HONOLULU—When looking at the City and County of Honolulu’s revamp of the island’s Sustainable Communities Plans and Development Plans—eight regional blueprints that dictate the island’s course of development over the next several years—it’s good to understand the history and background surrounding the City’s planning process.
To start, the cornerstone document that sets the tone for what goes into these plans is the General Plan for Oahu. First adopted by resolution in 1977, with various amendments made through 2002, the living document lays out the social, environmental, and economic objectives the City believes would best serve the interests of the people. Though brief and lightly worded, the General Plan does push forward important principles that impact the way Sustainable Communities Plans and Development Plans are designed—among them are the limiting of population growth, protecting the island’s natural environment from incompatible development, and maintaining agricultural lands.
With those ideals in mind, the General Plan aims to limit major larger-scale development primarily to the Downtown and Ewa areas (that’s why these two regions follow Development Plans while the other six follow Community Sustainability Plans). This directive forms the backbone of many battles taking place over land use in less developed areas. While recognizing the manifold complexity of the issue, developers are often met with resistance from those who reiterate the General Plan’s creed, which, in essence, calls for protecting rural areas from excessive urbanization.
Here are the eight regions and years their plans were last updated: Central Oahu (2002), East Honolulu (1999), Ewa (1997), Koolaupoko (2000), Koolauloa (1999), North Shore (2000), Primary Urban Center (2004), and Waianae (2000). Plans are supposed to be revisited every five years, so many are substantially behind schedule. Some important dates are fast approaching, so I’ll do my best to get to area plans first.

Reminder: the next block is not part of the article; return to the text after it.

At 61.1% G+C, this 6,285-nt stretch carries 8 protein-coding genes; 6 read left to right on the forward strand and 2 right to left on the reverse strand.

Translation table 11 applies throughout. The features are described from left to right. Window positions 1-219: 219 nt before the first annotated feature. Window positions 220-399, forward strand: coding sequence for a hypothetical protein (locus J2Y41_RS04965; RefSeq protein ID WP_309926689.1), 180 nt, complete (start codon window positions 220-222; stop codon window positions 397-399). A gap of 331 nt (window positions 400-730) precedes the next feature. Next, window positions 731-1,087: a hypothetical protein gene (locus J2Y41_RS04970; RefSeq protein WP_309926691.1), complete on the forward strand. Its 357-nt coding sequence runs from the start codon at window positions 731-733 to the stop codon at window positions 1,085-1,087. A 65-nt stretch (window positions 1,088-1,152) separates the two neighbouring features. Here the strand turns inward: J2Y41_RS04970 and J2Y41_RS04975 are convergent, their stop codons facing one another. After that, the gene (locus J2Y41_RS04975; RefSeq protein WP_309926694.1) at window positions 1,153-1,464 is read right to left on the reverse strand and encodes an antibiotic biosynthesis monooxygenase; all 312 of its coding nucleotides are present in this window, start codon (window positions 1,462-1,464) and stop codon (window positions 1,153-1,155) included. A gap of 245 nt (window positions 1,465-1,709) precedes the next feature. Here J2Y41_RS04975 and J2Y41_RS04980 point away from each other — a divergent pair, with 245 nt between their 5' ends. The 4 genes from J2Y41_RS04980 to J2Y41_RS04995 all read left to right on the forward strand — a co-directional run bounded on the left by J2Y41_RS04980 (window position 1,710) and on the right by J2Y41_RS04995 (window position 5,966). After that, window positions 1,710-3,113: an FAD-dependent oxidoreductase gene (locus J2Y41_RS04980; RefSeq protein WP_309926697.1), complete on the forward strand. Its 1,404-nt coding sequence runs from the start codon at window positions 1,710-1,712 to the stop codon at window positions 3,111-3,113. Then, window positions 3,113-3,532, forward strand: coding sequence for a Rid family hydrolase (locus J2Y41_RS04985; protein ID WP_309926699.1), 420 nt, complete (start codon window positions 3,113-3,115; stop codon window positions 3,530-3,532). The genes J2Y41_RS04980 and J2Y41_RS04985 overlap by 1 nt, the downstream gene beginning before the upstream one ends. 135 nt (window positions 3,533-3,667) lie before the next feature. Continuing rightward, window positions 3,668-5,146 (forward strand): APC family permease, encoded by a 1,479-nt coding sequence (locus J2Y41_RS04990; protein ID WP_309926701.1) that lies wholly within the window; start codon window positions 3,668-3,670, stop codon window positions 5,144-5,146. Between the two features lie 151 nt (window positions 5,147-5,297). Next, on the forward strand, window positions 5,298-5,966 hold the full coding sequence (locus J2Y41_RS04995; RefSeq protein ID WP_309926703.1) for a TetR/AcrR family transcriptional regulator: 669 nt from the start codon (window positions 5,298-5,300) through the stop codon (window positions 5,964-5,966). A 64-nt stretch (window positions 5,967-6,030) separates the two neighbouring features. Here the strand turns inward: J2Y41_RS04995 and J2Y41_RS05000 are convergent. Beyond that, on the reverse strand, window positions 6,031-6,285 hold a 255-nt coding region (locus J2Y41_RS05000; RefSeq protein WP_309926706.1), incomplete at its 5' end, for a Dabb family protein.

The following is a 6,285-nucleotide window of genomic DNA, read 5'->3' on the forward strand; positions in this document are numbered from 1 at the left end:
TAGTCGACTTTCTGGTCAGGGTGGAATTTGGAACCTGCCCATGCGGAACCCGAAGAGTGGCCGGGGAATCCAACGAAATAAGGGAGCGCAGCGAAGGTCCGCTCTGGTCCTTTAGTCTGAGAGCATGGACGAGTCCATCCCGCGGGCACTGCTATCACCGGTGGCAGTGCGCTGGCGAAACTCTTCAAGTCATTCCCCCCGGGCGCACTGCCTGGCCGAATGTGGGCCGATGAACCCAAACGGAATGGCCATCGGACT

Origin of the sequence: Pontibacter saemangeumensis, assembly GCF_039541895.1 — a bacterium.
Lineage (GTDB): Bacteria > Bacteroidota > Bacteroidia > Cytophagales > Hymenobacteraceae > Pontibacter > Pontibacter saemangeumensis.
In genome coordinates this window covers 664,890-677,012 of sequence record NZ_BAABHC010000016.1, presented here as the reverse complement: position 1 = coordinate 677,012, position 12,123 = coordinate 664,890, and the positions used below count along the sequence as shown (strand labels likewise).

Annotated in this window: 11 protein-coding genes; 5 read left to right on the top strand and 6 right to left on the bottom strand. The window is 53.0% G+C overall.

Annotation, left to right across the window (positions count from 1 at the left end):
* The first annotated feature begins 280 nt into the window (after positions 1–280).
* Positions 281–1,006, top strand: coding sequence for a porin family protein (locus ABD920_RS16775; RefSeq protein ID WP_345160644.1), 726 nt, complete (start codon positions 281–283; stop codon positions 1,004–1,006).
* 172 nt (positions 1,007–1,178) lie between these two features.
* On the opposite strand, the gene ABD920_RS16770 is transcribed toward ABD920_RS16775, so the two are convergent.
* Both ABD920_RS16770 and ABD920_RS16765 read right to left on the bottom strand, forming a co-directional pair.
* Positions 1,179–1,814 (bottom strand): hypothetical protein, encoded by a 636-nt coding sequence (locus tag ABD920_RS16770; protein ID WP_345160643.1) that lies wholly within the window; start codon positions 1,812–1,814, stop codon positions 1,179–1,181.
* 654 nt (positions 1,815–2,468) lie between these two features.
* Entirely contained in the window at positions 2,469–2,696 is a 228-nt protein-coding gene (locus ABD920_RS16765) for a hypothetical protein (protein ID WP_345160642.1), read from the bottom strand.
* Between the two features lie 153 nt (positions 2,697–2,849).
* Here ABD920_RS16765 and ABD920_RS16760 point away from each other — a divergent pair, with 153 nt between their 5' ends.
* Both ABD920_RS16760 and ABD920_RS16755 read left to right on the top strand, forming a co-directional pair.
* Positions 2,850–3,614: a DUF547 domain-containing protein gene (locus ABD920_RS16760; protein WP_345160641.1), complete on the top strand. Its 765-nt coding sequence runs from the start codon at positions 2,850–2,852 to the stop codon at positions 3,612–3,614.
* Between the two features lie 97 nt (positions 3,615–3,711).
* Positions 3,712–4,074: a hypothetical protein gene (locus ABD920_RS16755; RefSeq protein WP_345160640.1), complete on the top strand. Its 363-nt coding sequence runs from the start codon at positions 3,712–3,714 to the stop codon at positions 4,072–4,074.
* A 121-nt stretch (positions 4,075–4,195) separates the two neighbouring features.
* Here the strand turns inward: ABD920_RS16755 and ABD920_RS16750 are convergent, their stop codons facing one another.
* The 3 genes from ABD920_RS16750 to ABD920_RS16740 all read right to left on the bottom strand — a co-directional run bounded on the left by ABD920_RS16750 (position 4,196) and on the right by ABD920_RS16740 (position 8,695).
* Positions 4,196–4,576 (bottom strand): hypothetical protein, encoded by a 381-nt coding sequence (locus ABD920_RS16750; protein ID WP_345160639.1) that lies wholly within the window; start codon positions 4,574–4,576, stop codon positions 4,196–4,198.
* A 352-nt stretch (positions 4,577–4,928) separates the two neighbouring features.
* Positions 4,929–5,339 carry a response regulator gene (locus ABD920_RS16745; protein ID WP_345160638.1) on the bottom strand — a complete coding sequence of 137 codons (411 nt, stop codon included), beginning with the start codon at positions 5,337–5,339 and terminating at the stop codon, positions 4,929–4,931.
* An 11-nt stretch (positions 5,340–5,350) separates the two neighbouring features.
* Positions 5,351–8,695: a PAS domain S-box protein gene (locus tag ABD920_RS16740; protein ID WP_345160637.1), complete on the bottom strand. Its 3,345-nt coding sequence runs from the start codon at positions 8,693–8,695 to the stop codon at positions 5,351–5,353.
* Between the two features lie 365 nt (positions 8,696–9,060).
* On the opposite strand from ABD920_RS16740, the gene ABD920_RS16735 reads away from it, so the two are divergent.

Community groups, businesses, and private individuals can all share input with the City’s Department of Planning and Permitting about the Development Plans and Sustainable Communities Plans. The department is responsible for producing the final drafts (which include public comments) that go first to the Planning Commission, then to the City Council for adoption.
Finally, looking further downstream, the Development Plans and Sustainable Communities Plans dictate the City’s actions regarding zoning, permit approvals, infrastructure, and its Capital Improvement Program. In theory, the General Plan, the area plans, and the resulting development should reflect the intentions of each other.
The Hawaii Independent’s Samson Kaala Reiny is looking closer into the latest drafts and will be reporting back soon.